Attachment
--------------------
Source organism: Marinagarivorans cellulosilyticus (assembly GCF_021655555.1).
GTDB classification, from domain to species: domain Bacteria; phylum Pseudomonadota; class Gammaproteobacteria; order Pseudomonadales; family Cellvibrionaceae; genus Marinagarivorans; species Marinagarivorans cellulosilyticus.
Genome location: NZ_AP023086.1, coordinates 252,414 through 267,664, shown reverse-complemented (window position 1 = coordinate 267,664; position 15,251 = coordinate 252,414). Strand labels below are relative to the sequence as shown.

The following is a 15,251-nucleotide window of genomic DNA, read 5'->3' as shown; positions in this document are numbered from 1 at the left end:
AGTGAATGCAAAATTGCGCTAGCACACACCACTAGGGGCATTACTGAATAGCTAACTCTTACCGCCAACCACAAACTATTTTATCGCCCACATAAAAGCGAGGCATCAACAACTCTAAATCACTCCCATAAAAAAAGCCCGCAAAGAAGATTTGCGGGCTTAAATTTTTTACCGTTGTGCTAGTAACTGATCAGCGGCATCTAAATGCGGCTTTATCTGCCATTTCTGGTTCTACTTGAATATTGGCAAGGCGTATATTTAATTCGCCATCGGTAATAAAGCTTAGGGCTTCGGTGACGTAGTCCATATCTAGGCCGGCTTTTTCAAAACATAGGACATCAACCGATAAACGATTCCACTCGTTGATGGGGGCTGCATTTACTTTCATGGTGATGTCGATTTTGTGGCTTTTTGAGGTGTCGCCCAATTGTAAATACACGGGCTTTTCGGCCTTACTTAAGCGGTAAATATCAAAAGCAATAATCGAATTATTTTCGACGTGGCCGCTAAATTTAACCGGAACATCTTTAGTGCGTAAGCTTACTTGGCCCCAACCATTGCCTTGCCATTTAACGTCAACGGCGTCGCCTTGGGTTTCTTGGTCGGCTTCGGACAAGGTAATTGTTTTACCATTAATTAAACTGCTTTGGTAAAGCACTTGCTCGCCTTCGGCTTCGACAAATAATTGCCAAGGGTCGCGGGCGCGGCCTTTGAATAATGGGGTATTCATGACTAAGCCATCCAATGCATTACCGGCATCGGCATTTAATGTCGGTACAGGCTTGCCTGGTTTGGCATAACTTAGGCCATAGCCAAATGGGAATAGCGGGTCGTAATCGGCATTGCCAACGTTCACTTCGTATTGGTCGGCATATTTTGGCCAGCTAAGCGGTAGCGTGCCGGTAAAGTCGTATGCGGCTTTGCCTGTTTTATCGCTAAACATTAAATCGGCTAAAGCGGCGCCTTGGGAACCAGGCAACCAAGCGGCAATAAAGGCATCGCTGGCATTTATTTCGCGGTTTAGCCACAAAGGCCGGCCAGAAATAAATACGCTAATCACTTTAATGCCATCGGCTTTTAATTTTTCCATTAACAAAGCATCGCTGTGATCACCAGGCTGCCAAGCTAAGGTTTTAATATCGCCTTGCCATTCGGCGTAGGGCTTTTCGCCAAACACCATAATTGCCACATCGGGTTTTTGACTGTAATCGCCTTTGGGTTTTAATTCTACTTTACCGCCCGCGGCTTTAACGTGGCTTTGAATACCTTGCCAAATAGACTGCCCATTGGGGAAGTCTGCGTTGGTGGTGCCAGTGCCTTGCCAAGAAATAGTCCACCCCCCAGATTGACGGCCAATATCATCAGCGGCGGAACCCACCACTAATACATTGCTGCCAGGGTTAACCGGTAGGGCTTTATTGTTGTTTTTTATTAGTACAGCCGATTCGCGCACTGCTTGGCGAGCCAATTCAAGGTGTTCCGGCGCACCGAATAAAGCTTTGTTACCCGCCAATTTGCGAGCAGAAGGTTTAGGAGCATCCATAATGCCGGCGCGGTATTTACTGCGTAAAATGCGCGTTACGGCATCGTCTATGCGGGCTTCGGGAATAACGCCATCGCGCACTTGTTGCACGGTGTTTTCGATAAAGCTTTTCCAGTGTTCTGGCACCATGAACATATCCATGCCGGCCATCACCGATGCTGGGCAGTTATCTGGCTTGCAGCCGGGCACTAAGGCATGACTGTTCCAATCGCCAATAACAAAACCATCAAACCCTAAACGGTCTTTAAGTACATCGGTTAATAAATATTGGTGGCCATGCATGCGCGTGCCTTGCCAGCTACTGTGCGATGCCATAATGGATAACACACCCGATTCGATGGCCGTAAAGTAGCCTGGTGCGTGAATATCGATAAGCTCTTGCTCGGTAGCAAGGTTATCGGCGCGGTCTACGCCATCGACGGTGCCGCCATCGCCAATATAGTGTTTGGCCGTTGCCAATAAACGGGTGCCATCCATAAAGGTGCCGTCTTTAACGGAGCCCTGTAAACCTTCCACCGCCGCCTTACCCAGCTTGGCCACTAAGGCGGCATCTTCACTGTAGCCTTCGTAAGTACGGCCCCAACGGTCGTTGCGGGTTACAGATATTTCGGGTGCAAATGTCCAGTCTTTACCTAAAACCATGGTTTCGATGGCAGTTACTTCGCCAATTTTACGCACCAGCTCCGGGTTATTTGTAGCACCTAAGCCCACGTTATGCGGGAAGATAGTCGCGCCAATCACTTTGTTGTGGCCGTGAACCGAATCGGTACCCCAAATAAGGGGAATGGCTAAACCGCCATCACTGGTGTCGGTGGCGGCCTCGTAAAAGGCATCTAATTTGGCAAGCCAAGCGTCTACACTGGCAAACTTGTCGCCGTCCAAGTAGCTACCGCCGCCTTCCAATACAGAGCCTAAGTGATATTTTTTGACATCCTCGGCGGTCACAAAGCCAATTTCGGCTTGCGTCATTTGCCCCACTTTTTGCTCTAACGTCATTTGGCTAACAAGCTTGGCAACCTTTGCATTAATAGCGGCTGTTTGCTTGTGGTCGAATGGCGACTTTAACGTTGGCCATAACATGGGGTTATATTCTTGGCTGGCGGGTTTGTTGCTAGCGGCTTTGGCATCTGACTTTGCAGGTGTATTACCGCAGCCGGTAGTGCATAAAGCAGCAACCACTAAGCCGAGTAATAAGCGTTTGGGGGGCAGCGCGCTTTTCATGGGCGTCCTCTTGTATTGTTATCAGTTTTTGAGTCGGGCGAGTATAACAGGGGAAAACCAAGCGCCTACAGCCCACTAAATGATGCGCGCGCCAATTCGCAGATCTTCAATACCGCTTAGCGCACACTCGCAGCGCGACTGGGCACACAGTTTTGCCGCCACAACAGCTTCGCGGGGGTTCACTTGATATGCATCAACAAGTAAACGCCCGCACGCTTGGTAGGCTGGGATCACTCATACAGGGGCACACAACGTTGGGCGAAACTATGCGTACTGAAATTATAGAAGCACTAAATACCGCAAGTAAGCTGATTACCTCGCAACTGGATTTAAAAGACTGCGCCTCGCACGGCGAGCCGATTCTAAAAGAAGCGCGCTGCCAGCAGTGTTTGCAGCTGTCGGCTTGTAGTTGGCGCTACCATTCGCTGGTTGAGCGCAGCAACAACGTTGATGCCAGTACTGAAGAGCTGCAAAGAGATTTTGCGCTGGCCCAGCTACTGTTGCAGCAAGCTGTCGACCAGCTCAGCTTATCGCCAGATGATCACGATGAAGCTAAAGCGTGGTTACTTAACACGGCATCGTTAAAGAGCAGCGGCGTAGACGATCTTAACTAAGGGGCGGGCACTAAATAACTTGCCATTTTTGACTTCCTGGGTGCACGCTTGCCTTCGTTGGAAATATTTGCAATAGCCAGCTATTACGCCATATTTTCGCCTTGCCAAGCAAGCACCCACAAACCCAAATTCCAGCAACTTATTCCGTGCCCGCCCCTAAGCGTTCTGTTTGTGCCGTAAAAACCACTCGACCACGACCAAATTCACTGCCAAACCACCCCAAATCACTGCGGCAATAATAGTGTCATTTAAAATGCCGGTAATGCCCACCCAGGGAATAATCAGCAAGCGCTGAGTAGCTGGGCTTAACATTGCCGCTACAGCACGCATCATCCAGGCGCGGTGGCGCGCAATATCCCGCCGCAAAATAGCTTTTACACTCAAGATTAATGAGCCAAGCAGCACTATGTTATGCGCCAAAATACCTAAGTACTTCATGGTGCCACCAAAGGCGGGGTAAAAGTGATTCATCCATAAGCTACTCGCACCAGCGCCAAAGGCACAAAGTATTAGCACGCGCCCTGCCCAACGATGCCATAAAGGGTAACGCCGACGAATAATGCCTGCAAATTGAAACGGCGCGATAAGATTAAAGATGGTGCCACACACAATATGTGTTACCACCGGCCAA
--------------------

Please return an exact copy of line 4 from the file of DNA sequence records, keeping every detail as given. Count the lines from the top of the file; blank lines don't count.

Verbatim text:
The following is a 15,251-nucleotide window of genomic DNA, read 5'->3' as shown; positions in this document are numbered from 1 at the left end: